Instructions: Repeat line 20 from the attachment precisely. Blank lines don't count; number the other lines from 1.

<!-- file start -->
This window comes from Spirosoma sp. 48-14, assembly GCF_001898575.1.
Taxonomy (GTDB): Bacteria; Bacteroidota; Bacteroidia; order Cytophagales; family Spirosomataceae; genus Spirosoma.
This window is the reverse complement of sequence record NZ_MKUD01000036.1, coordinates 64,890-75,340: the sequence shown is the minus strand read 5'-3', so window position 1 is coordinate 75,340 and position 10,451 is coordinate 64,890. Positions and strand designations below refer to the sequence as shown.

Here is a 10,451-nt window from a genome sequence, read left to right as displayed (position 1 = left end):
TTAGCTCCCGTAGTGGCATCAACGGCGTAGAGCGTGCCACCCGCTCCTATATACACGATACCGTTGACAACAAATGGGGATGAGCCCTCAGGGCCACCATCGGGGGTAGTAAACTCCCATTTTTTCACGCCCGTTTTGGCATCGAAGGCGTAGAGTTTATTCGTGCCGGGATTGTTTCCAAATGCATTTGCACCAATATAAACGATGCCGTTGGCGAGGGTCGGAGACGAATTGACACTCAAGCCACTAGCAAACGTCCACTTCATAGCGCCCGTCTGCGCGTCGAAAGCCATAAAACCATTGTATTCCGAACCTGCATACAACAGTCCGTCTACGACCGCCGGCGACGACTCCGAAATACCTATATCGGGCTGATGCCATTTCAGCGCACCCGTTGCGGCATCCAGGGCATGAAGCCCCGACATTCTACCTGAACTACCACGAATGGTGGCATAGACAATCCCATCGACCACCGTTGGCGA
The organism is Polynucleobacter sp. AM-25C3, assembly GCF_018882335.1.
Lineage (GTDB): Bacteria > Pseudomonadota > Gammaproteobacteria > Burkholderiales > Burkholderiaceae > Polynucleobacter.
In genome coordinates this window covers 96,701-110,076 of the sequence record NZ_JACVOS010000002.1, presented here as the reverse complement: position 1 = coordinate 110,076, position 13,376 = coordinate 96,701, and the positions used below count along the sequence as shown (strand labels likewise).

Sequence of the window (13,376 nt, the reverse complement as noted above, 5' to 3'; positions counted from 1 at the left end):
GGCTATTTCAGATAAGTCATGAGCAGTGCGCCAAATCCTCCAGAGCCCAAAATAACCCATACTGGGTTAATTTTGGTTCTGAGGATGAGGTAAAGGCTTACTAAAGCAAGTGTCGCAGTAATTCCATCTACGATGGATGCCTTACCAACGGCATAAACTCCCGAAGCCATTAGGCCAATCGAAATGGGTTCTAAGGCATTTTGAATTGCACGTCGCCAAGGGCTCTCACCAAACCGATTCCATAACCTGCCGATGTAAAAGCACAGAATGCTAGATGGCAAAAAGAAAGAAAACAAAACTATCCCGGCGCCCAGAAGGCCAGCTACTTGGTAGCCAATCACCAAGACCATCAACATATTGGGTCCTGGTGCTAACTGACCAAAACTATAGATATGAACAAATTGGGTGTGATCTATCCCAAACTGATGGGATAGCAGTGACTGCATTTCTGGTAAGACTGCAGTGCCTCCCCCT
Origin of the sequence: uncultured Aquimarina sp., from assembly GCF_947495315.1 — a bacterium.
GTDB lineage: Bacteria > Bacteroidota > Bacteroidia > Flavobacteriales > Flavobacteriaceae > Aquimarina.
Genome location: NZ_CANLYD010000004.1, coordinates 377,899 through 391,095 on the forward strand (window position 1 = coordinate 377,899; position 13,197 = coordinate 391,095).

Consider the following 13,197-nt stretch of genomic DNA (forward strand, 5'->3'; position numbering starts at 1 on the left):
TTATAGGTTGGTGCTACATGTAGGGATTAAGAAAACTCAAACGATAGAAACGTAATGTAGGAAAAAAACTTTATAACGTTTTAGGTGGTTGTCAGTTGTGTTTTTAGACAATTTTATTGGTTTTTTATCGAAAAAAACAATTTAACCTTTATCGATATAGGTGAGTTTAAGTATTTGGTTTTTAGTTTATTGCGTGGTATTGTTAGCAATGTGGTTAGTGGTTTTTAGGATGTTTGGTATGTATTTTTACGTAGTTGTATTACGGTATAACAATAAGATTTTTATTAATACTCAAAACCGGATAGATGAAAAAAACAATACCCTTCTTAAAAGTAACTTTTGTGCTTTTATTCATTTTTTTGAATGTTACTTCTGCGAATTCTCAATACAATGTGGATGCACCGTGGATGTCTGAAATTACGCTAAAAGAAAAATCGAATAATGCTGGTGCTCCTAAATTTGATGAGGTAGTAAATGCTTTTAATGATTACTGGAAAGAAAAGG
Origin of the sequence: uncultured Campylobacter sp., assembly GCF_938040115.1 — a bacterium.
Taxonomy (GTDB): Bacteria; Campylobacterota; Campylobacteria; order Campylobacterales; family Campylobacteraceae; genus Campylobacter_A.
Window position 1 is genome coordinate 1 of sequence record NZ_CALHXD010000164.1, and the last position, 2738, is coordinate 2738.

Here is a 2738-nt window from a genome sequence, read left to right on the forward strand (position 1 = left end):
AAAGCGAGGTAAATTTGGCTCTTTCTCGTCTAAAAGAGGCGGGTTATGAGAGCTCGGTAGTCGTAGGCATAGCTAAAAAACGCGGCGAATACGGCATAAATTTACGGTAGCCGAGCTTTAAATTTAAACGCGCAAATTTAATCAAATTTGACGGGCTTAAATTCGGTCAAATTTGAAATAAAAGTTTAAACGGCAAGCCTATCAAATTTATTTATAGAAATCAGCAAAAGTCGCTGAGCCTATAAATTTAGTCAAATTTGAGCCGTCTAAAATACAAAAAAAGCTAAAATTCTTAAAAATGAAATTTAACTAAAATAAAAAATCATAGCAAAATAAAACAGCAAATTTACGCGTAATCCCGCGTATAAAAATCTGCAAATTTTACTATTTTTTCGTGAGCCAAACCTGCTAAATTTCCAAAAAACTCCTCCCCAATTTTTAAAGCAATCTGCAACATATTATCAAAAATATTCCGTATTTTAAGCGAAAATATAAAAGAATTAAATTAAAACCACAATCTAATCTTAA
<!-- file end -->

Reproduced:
AAAGCGAGGTAAATTTGGCTCTTTCTCGTCTAAAAGAGGCGGGTTATGAGAGCTCGGTAGTCGTAGGCATAGCTAAAAAACGCGGCGAATACGGCATAAATTTACGGTAGCCGAGCTTTAAATTTAAACGCGCAAATTTAATCAAATTTGACGGGCTTAAATTCGGTCAAATTTGAAATAAAAGTTTAAACGGCAAGCCTATCAAATTTATTTATAGAAATCAGCAAAAGTCGCTGAGCCTATAAATTTAGTCAAATTTGAGCCGTCTAAAATACAAAAAAAGCTAAAATTCTTAAAAATGAAATTTAACTAAAATAAAAAATCATAGCAAAATAAAACAGCAAATTTACGCGTAATCCCGCGTATAAAAATCTGCAAATTTTACTATTTTTTCGTGAGCCAAACCTGCTAAATTTCCAAAAAACTCCTCCCCAATTTTTAAAGCAATCTGCAACATATTATCAAAAATATTCCGTATTTTAAGCGAAAATATAAAAGAATTAAATTAAAACCACAATCTAATCTTAA